GPs should avoid dishing out pills for mild depression and instead encourage exercise, meditation or talking therapies, warns an NHS watchdog.

Figures show that around one in five adults suffered from low mood during the peak of the pandemic – with deaths mounting and the country locked down.

England already has one of the world's highest rates of anti-depressant use


England already has one of the world’s highest rates of anti-depressant useCredit: Alamy

England already has one of the world’s highest rates of anti-depressant use, with more than seven million people using the drugs.

But new draft guidelines from the National Institute for Health and Care Excellence (Nice) tell medics not to “routinely offer anti-depressant medication as first-line treatment for less severe depression”.

It wants doctors to present a “menu” of options to patients with mild to moderate symptoms – including exercise, talking therapies, mindfulness or meditation.

Exercise has been proven to boost peoples’ mood – and improve feelings of confidence and wellbeing if stuck with with long term.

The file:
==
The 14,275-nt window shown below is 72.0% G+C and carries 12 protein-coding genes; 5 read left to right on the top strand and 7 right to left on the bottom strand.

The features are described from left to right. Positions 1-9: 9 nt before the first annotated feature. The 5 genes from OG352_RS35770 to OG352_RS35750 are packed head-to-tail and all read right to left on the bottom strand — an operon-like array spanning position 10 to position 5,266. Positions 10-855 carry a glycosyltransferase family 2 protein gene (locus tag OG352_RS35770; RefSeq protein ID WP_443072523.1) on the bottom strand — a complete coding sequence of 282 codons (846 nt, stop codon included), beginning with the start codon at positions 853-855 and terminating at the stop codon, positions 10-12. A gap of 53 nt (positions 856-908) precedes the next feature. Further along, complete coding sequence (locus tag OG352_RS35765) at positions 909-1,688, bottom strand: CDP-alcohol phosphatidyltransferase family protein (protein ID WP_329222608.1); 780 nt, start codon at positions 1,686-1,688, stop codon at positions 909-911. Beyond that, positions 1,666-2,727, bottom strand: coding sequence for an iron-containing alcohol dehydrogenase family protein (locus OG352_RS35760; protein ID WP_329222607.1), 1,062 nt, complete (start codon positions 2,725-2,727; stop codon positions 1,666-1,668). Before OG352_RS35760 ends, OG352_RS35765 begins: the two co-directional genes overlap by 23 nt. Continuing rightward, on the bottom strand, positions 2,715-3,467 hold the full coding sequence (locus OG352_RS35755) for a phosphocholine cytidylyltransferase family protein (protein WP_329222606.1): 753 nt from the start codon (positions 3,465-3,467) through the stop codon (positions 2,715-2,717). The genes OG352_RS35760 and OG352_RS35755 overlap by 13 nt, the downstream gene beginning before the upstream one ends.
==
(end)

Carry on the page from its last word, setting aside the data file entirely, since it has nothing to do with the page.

Only if these approaches fail, or the patient insists, should the NHS prescribe anti-depressants.

The guidance also advises GPs to slowly wean Brits off the drugs to prevent a relapse.

Dr Paul Chrisp, director of the centre for guidelines at Nice, said: “People with depression deserve and expect the best treatment from the NHS which is why this guideline is urgently required.

“The Covid-19 pandemic has shown us the impact depression has had on the nation’s mental health.”

Around 17 per cent of adults experienced some form of depression over the summer – down from 21 per cent during lockdown.

Prior to the pandemic rates were around ten per cent.

And NHS prescribing data reveals that more than 20 million antidepressants were dole out between October and December 2020 – a 6 per cent increase compared with the same period in 2019.

The guidance also tells doctors to discuss mental health waiting lists with patients and be honest about possible delays.

A Royal College of Psychiatrists spokesman said: “We support a range of treatment options being available for those suffering from depression, including psychological therapies and antidepressant medication depending on the severity of the symptoms.

“Depression is different for everyone, some people might experience mild symptoms for a limited time while others might become severely unwell for longer periods.”

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